2019 Walkley-winner for Print/Text Feature Writing Long
In 1995, David Eastman was convicted of the murder of Australian Federal Police assistant commissioner Colin Winchester. Eastman spent 19 years in jail, consistently maintaining his innocence. He was released in 2014, when a judicial inquiry found he had been convicted on flawed evidence. The judge was “fairly certain” of Eastman’s guilt but said that “a nagging doubt remains”.
Sam Vincent dedicated much of 2018 to researching, observing and writing about the retrial of Eastman, which he saw as a significant moment in Australian history.
It’s a story many were familiar with, but the judges agreed that “A Nagging Doubt” (published in The Monthly) could be the definitive telling of it — a riveting read, beautifully crafted and researched. We asked Sam about the fundamental importance of “being there” for good reporting, the joys of immersive, narrative longform features, and the adrenaline kick of waiting for a jury decision – and the conclusion to the story – hours before print deadline.
How did you first find out about this story, of flawed evidence and the retrial of David Eastman?
In Melbourne people ask which school you went to; in Sydney, where you live. But what still counts in Canberra is whether you ever heard from David Eastman, why and how often. This meant that long before the retrial, I knew about David Eastman as a legendary public nuisance that my parents’ friends in Canberra used to one-up each other with stories about (“he used to ring you in the middle of the night? That’s nothing, he once threatened to kill me…”).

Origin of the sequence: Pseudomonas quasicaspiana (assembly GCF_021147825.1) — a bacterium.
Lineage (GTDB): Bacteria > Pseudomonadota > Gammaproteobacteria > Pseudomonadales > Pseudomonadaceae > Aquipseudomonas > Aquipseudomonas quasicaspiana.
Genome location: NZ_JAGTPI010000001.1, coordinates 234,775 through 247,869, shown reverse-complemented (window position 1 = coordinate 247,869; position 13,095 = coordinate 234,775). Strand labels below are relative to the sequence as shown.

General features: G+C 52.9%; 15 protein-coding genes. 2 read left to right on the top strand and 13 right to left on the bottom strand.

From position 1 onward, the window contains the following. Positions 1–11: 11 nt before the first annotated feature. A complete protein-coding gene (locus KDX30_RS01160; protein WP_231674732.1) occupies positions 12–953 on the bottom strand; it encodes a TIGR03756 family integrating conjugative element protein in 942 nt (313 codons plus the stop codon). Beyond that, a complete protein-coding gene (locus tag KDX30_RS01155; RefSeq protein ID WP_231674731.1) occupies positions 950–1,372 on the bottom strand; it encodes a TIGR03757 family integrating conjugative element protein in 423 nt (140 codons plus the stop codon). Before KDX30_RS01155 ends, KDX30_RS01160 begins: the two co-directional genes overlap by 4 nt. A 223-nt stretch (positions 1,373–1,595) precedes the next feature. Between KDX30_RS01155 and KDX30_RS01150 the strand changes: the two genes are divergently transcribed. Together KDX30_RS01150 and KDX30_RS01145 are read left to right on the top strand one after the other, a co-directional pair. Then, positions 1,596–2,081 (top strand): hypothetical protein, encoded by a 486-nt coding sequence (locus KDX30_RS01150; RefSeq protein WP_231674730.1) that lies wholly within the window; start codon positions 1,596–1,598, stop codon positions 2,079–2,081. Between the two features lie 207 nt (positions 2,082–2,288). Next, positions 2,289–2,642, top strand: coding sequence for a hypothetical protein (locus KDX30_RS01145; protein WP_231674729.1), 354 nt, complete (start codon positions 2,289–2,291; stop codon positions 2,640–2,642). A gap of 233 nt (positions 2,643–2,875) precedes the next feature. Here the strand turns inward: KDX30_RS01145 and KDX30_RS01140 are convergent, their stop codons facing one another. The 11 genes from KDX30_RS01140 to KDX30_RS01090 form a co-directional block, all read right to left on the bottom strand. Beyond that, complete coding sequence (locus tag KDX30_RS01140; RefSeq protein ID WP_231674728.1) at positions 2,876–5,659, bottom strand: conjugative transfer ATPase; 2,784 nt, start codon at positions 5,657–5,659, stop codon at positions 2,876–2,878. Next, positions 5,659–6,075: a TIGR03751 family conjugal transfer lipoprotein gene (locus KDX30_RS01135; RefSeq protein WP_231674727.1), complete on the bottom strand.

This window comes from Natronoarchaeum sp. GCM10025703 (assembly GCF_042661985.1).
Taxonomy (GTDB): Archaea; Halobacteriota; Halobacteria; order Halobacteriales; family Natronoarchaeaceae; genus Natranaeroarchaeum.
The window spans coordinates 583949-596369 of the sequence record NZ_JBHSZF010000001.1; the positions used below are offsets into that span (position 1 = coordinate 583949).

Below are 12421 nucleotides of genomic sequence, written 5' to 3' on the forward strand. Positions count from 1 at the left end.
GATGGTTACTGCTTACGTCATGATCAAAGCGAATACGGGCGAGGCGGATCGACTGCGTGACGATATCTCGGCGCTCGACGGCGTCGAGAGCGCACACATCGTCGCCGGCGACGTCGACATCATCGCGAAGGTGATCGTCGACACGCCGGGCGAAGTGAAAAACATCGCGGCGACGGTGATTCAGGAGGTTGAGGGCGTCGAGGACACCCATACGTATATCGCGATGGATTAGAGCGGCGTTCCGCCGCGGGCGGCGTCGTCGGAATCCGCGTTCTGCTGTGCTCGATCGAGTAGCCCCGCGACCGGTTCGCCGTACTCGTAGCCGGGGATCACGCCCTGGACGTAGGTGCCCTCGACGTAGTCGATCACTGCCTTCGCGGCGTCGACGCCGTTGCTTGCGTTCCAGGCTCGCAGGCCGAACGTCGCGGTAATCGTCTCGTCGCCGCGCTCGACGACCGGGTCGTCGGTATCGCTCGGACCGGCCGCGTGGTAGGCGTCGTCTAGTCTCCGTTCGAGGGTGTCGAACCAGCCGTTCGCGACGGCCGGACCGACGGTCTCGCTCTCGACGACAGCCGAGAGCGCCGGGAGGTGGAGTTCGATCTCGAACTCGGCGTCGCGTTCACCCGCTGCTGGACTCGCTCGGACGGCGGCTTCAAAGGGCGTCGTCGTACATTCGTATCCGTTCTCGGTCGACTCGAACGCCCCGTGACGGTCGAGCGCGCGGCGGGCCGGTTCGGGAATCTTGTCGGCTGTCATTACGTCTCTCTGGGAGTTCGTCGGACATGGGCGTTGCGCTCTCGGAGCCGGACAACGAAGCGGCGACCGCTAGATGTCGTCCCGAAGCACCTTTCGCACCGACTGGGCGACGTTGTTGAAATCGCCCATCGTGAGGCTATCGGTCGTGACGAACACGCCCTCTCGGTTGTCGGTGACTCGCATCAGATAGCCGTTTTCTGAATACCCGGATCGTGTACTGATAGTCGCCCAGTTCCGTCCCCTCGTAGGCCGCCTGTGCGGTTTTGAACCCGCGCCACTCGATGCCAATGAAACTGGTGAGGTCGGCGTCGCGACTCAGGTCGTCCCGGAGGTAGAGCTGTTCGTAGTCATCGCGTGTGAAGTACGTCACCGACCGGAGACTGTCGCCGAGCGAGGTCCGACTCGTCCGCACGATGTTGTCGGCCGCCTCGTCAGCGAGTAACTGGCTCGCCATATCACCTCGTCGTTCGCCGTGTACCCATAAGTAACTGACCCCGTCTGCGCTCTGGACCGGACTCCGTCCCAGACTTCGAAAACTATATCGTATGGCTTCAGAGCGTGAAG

I also knew he was in jail for murdering the AFP assistant commissioner and that in 2014 he had been spectacularly released pending a retrial, after a judicial inquiry found fundamental flaws in the 1995 trial that convicted him of murder.
“Long before the retrial, I knew about David Eastman as a legendary public nuisance … So when Nick Feik, the editor of The Monthly, asked me in 2016 if I had any true-crime story ideas, I certainly did”
So when Nick Feik, the editor of The Monthly, asked me in 2016 if I had any true-crime story ideas, I certainly did. The retrial was originally slated for 2017 but was postponed until 2018. That was when I researched the story up to that point and learned the extent to which the 1995 trial had been flawed.
How much time did you have to work on investigating this story? What kind of research and on-ground work did it require?
I’m a big fan of long, sprawling, first-person New Yorker/Esquire/Harper’s-style essays where the writer is present (but not overbearing) to chaperone the reader through a labyrinthine plot with a vast array of characters. I knew the murder of Colin Winchester and all that followed had the makings of such a piece – even before I knew how the retrial of David Eastman was going to pan out.
In early 2018, I read as much as I could of the original reporting from 1995, plus the associated court transcripts from that year and the judicial inquiry of 2014. I also interviewed people who had known David Eastman before he was jailed. I was trying to parse the myth from the man.
The retrial started in June 2018 and ran four days a week for nearly six months. I’m a firm believer in being there as a fundamental ingredient of good journalism, so I endeavoured to sit through as much of the retrial as I could. The prosecution called 127 witnesses, and I think I was in court for 126.
“The retrial ran for nearly six months… I’m a firm believer in being there as a fundamental ingredient of good journalism [and] the value of showing up day after day is that you are exposed to unexpected moments of drama”